Los miembros de la UTPAFIDE que están desarrollando el proyecto de investigación "Educación física, deporte y transgénero", financiado por el MICINN, han publicado el primer artículo sobre el tema en una revista internacional de prestigio.
Esta es la referencia con el link:
Pérez-Samaniego, V., Fuentes-Miguel, J., Pereira-García, S. y Devís-Devís, J. (en prensa) Abjection and alterity in the imagining of transgender in physical education and sport: a pedagogical approach in higher education. Sport, education and Scoiety, DOI:10.1080/13573322.2014.981253
El resumen en inglés es el siguiente:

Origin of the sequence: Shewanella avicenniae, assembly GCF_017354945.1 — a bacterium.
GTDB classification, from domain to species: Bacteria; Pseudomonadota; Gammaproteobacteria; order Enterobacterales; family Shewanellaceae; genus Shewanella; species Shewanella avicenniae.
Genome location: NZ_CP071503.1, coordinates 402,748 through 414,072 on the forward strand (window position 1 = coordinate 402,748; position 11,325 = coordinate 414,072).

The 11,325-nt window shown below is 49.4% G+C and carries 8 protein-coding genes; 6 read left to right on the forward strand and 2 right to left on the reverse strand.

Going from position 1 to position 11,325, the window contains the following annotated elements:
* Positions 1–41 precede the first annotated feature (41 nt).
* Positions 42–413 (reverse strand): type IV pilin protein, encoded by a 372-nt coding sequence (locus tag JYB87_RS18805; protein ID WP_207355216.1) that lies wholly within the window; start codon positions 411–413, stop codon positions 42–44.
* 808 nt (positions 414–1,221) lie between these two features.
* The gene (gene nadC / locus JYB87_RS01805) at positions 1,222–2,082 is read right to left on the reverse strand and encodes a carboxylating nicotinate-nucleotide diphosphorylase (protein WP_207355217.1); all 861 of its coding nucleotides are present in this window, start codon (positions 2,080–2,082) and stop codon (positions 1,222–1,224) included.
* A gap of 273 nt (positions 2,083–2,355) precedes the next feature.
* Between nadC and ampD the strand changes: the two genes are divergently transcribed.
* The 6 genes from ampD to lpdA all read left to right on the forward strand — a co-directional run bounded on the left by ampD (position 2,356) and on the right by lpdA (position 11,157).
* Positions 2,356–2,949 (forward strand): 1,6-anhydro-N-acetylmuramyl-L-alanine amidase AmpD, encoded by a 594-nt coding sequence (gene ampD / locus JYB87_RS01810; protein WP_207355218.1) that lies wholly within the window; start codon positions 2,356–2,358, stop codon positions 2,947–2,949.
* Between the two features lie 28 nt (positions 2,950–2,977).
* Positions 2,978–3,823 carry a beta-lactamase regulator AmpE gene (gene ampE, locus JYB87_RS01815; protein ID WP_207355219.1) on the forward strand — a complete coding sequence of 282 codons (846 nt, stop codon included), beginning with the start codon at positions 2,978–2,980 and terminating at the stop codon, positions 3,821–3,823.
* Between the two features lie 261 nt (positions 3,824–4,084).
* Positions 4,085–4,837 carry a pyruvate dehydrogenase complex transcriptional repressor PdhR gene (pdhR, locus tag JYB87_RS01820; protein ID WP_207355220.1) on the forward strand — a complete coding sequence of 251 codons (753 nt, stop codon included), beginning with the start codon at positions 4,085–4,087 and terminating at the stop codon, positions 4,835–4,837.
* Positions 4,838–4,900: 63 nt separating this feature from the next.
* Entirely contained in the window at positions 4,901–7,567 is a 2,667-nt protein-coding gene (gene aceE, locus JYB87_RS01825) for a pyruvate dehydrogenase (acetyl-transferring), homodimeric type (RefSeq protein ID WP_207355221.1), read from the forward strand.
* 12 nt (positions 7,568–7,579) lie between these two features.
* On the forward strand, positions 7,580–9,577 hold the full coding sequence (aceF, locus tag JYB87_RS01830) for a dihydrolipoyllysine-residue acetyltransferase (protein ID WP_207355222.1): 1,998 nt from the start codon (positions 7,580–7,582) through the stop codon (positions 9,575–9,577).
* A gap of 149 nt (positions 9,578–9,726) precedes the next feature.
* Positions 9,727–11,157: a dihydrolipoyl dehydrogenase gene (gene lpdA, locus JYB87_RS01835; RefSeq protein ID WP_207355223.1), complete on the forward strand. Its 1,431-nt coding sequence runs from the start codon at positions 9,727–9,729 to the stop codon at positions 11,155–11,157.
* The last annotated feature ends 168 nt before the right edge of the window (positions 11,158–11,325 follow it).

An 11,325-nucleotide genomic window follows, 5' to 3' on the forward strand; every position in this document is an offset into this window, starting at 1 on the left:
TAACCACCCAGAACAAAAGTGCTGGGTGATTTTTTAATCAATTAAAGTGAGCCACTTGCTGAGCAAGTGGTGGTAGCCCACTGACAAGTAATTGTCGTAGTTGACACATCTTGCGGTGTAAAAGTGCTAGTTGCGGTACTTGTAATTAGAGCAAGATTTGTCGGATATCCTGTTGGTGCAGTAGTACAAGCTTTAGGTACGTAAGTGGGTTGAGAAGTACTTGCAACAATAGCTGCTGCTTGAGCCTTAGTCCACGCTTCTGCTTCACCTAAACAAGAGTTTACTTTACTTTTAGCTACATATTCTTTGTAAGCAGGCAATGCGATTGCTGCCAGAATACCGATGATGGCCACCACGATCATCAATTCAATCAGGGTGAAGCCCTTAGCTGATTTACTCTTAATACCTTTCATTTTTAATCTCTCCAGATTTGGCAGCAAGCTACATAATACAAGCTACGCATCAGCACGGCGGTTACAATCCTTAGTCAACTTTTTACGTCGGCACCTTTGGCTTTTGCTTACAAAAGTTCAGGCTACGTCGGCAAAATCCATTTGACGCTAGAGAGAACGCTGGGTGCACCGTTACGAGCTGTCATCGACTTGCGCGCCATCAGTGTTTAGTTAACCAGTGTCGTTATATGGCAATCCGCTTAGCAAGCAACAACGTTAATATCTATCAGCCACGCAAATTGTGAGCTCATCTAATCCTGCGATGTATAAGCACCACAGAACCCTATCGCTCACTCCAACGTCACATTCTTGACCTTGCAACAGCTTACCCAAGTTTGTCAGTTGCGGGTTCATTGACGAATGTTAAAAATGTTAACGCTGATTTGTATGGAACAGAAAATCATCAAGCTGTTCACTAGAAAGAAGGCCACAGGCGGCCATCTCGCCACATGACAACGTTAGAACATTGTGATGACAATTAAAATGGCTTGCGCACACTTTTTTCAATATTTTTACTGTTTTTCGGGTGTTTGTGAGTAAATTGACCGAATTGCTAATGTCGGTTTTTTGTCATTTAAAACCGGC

In PE and sports there is little theoretical and empirical knowledge about transgender people, and particularly, on how they are and can be imagined within this context. In this paper, we present and analyze a pedagogical activity based on the reading and discussion of a fictional representation of a transgender person within a group of undergraduate students of Sport Sciences. Our theoretical frame situates abjection and alterity as opposing concepts on a continuum. Results show several ways in which a transgender person is imagined by students, as well as constraints and possibilities for the pedagogical proposal to promote moral imagining of transgender. Students situated in abjection justify their rejection of transgender persons, bringing up compassion (such as pity), genitalization, symbolic violence and stigmatization of transgender persons. The realm between abjection and alterity is characterized by tolerance of different normalities, as well as linguistic constraints hindering the acceptance of transgender people. In alterity, students acknowledge their limited ability to totally imagine what it is like to be transgender, and also, their will to encounter transgender persons face-to-face. Although results of this experience should not be interpreted in a prescriptive way, they show different ways to imagine transgender people in the domain of PE and sports, as well as the importance of considering the ethics of alterity as a means to advance in the moral imagining of transgender persons and, in general, of the distant Other.